"We dedicate this species to Sir David Frederick Attenborough in honour for his educational documentaries on wildlife, especially on amphibians (eg Life in Cold Blood,Fabulous Frogs), and for raising awareness about the importance of wildlife conservation," researchers said.

Among the numerous namesakes of Sir David Attenborough to date, there are a rare genus of beautiful flowering plants, a rare butterfly species, commonly known as the Attenborough's
black-eyed satyr, a flightless weevil species, as well as a number of extinct species.

The study was published in the journal ZooKeys.
5) Clown tree frogs—newly discovered and already threatened?, March 8, 2017

An international team of scientists discovered two new species of clown tree frogs in the Amazon region. Until recently, these colorful amphibians had erroneously been considered part of another species. Now, DNA studies and an analysis of the calls of the examined populations revealed a much higher diversity within this group of frogs. Due to their small distribution areas, it is likely that the newly discovered species are threatened, but the determination of their protection status is currently still pending. In their study, published today in the scientific journal PloS ONE, the scientists from six countries clearly show that a complete species inventory is only possible by means of international cooperation.

In the past decades, more than 810,000 square kilometers of rainforest have been destroyed in the Amazon region, and every day, species from all animal phyla disappear from this area. "Our new study shows once again that we are not even close to knowing the actual species diversity of South American frogs and that even supposedly widespread species may be endangered," explains Marcel Caminer, the study's lead author from the Universidad Católica del Ecuador and he continues, "During expeditions to six Amazonian countries, we examined the two clown tree frog species Dendropsophus leucophyllatus and Dendropsophus triangulum, which were hitherto considered 'universal' species, in greater detail and were able to show that they do not constitute two, but at least five and perhaps as many as seven different species – two of which we were able to describe for the first time.”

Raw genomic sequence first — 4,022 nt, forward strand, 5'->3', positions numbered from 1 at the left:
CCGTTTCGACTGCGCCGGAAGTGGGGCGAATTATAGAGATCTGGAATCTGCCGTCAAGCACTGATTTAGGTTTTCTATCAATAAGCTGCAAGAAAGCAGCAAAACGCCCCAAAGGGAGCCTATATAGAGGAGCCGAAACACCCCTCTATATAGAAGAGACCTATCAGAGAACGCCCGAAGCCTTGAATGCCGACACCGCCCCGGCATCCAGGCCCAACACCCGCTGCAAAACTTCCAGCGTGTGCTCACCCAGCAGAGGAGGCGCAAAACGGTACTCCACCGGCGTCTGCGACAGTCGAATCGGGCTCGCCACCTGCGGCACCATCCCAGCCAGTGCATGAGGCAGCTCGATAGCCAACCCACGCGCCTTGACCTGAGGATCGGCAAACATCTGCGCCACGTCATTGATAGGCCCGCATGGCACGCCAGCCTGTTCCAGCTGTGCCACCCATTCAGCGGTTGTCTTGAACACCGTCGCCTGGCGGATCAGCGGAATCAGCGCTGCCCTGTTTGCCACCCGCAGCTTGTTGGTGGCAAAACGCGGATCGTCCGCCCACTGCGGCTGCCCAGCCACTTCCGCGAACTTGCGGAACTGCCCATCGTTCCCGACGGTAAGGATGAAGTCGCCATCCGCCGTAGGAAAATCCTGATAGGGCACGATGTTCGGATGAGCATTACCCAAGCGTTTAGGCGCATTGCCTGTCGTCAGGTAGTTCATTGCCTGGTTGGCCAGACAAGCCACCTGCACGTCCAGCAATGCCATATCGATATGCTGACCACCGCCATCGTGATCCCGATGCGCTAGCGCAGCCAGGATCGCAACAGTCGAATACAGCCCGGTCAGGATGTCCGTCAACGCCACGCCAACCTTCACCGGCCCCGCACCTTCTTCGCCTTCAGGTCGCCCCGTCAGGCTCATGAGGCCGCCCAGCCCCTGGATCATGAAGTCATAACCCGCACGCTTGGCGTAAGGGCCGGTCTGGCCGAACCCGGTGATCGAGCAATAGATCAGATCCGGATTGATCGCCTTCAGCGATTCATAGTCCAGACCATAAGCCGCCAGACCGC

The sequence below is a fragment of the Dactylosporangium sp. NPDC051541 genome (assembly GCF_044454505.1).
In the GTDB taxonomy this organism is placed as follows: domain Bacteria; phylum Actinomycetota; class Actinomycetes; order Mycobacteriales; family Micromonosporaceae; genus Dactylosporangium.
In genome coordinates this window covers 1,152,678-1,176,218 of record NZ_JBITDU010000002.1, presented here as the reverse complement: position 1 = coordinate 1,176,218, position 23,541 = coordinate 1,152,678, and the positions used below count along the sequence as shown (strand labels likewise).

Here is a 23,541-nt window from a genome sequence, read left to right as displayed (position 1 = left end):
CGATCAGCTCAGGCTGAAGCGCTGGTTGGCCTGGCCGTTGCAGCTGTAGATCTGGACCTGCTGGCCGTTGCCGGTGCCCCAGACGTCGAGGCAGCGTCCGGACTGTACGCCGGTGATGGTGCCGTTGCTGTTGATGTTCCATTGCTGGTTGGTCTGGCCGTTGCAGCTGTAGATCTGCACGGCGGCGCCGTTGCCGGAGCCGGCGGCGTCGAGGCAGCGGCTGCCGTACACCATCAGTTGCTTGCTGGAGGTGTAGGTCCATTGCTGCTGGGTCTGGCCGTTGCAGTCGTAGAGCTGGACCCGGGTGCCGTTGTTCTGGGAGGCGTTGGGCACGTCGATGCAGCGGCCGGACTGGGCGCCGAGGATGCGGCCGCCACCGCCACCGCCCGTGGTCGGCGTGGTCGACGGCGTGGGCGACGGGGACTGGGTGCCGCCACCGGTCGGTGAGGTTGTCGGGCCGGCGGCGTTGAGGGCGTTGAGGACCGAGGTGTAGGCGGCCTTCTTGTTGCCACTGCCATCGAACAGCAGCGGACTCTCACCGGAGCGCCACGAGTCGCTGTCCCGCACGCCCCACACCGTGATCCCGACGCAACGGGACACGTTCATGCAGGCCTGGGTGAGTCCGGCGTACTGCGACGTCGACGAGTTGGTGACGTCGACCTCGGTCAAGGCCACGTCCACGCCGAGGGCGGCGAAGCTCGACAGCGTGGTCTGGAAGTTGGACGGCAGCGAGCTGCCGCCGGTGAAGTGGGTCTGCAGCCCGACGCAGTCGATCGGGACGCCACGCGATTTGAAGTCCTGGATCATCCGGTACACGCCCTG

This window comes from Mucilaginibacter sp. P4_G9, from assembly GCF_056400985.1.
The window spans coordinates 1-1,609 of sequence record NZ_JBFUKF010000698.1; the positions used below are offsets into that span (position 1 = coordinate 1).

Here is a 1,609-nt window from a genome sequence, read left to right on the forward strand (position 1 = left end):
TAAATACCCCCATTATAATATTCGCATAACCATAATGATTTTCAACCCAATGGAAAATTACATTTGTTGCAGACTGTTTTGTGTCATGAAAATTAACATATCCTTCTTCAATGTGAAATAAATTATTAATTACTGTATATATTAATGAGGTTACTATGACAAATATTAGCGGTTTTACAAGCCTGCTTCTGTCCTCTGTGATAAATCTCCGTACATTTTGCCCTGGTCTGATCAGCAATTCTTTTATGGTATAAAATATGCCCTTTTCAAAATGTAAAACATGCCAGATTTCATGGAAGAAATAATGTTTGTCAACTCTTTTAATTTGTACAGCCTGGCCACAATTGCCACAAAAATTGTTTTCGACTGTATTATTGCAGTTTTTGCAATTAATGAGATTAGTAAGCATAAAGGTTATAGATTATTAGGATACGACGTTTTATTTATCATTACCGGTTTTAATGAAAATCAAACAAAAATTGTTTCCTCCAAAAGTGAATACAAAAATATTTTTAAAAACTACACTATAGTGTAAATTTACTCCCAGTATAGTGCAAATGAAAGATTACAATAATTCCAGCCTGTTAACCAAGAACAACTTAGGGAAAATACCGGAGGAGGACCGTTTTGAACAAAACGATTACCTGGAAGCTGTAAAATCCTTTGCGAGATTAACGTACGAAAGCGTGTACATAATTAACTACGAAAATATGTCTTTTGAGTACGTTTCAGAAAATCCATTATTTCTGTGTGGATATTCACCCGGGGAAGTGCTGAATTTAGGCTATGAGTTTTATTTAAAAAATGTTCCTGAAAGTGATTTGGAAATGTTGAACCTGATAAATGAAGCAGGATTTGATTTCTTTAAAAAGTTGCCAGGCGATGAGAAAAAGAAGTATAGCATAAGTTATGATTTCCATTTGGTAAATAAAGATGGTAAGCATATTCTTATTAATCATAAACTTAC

Clown tree frogs are a widespread group of frogs primarily found in the Amazon basis, but also in adjacent savannas. They owe their popular name to their remarkably bright colors. The newly discovered species occur in Bolivia and Peru and could only be revealed as separate species with the aid of "integrative taxonomy." "We compared morphological and genetic information as well as the frogs' calls with each other – and through a combination of the different methods we were then able to delimit the new species and show that the two previous species actually comprise an entire species complex", explains Dr. Martin Jansen of the Senckenberg Research Institute in Frankfurt. He is particularly thrilled by the discovery of a new species on the grounds of the "Chiquitos" research station, which is co-run by Senckenberg. "This beautiful frog serves as a "flag ship" that underlines the importance of biological field stations and the benefits of observing a region's nature over a period of many years, especially in the unexplored areas of mega-diversity countries."

The study, published on today's date, shows that the number of frog species is still greatly underestimated, particularly in the Neotropics. The reasons for this are the vast size of the Amazon basin and the lack of an area-wide, comprehensive scientific collection. Marcel Caminer comments as follows: "Amazonia is threatened by numerous influences. On the one hand, there is deforestation, mining and oil production; on the other hand, the global climate change. Therefore, it is important to achieve a complete species inventory in order to undertake the subsequent steps toward the protection of this biodiversity."